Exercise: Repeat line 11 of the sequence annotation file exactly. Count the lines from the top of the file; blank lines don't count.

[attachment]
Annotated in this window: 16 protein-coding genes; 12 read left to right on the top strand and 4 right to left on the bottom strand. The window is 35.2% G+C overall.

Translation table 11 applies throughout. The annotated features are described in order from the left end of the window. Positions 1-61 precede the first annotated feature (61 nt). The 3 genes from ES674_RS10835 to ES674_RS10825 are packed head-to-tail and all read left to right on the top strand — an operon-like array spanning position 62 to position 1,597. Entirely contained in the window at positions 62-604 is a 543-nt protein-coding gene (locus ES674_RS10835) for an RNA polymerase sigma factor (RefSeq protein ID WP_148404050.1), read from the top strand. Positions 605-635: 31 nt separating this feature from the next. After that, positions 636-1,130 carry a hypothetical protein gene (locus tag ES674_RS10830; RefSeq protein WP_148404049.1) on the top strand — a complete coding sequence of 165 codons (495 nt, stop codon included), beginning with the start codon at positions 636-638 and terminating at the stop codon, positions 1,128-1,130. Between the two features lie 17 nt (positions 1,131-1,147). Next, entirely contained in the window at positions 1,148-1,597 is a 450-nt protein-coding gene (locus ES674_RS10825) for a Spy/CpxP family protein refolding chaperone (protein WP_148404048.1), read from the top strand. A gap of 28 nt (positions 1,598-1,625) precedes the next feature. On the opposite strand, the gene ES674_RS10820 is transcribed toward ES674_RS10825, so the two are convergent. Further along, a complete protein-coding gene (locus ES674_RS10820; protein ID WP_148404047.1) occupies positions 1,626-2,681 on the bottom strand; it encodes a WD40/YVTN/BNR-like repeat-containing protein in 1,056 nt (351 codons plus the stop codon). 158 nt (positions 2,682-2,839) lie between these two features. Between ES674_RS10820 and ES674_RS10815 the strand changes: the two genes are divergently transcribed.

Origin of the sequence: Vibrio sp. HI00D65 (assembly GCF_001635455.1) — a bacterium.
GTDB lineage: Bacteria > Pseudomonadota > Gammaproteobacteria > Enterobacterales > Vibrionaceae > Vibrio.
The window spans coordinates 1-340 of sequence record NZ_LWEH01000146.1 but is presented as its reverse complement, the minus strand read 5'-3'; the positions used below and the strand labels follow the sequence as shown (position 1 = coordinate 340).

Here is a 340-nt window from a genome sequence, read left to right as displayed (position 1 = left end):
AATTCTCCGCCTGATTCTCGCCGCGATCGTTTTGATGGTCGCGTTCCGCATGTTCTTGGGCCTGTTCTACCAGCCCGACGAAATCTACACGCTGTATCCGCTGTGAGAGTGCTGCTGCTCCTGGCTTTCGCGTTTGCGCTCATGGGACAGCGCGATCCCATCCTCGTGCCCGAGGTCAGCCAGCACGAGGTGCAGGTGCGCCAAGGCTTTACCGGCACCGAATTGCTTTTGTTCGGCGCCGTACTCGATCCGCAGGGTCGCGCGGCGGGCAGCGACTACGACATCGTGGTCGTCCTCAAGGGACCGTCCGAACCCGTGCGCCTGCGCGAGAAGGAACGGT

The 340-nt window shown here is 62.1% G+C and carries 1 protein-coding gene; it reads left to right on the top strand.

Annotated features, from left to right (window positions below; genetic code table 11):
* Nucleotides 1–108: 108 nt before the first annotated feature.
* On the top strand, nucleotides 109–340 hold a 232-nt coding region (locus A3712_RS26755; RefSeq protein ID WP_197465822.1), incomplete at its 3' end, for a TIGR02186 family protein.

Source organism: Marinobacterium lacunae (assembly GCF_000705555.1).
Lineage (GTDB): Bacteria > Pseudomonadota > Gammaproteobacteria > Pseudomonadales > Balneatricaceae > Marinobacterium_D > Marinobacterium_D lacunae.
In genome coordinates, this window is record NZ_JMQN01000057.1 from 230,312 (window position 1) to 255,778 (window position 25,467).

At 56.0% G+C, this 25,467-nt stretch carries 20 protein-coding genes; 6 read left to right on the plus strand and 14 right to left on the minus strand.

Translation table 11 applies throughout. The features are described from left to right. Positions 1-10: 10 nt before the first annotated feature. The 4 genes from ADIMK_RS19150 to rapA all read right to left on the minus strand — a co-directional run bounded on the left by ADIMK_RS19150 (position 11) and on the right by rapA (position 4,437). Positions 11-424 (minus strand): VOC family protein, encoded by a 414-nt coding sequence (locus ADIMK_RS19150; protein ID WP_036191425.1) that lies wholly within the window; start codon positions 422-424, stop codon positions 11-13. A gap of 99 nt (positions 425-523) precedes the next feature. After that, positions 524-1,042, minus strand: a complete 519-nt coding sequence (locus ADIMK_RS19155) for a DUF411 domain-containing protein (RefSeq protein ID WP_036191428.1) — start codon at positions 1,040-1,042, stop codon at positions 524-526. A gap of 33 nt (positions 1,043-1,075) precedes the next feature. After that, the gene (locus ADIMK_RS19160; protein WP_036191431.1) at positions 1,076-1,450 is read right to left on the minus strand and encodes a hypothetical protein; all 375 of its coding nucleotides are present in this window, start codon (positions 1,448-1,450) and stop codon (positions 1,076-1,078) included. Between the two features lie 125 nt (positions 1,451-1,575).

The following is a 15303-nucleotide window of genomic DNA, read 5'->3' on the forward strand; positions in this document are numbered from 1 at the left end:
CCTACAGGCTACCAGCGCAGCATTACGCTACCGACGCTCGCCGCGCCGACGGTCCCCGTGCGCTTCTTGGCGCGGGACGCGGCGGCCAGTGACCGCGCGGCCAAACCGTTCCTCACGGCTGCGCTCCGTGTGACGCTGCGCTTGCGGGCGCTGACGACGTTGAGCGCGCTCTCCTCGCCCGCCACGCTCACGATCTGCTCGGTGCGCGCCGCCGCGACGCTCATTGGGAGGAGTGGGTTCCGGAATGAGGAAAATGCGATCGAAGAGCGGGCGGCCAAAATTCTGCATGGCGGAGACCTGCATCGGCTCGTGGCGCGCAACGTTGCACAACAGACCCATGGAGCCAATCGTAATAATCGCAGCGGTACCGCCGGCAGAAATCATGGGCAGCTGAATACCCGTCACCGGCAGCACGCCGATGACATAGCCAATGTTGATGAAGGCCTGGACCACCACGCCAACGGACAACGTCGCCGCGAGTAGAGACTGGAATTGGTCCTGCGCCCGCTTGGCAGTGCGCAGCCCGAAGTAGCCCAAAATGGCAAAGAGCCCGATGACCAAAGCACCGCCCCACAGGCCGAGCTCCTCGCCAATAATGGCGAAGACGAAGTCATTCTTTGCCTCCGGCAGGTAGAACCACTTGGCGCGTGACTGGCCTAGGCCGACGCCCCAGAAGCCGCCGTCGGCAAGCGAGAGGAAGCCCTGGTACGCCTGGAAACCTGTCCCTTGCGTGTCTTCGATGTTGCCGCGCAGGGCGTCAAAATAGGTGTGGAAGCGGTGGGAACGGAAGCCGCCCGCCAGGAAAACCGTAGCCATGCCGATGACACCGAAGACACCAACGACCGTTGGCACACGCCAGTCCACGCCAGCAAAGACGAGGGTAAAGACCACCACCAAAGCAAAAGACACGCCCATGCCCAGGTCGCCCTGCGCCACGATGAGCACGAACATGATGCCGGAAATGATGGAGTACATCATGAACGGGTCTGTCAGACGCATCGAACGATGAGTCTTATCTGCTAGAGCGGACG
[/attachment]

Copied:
* On the top strand, nucleotides 109–340 hold a 232-nt coding region (locus A3712_RS26755; RefSeq protein ID WP_197465822.1), incomplete at its 3' end, for a TIGR02186 family protein.